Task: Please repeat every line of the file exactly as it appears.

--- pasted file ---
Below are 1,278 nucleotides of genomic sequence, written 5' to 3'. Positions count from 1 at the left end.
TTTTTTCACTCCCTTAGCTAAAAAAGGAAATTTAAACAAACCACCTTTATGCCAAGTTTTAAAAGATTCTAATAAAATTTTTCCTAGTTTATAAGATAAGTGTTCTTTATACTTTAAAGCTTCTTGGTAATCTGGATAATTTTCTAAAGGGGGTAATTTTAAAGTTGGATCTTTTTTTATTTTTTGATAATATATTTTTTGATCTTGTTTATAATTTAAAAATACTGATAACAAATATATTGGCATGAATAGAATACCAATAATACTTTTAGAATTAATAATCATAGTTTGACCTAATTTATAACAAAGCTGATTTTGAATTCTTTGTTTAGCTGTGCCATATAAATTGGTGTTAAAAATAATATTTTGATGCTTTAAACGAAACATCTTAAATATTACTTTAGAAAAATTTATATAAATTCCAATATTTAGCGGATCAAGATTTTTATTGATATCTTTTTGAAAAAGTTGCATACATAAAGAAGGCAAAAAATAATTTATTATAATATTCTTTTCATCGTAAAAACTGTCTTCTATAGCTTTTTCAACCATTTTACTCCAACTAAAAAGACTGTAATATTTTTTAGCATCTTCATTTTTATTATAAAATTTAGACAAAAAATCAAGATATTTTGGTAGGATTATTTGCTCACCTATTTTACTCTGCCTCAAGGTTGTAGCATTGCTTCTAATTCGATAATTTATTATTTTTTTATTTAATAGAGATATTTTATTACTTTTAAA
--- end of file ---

Below are 1,278 nucleotides of genomic sequence, written 5' to 3'. Positions count from 1 at the left end.
TTTTTTCACTCCCTTAGCTAAAAAAGGAAATTTAAACAAACCACCTTTATGCCAAGTTTTAAAAGATTCTAATAAAATTTTTCCTAGTTTATAAGATAAGTGTTCTTTATACTTTAAAGCTTCTTGGTAATCTGGATAATTTTCTAAAGGGGGTAATTTTAAAGTTGGATCTTTTTTTATTTTTTGATAATATATTTTTTGATCTTGTTTATAATTTAAAAATACTGATAACAAATATATTGGCATGAATAGAATACCAATAATACTTTTAGAATTAATAATCATAGTTTGACCTAATTTATAACAAAGCTGATTTTGAATTCTTTGTTTAGCTGTGCCATATAAATTGGTGTTAAAAATAATATTTTGATGCTTTAAACGAAACATCTTAAATATTACTTTAGAAAAATTTATATAAATTCCAATATTTAGCGGATCAAGATTTTTATTGATATCTTTTTGAAAAAGTTGCATACATAAAGAAGGCAAAAAATAATTTATTATAATATTCTTTTCATCGTAAAAACTGTCTTCTATAGCTTTTTCAACCATTTTACTCCAACTAAAAAGACTGTAATATTTTTTAGCATCTTCATTTTTATTATAAAATTTAGACAAAAAATCAAGATATTTTGGTAGGATTATTTGCTCACCTATTTTACTCTGCCTCAAGGTTGTAGCATTGCTTCTAATTCGATAATTTATTATTTTTTTATTTAATAGAGATATTTTATTACTTTTAAA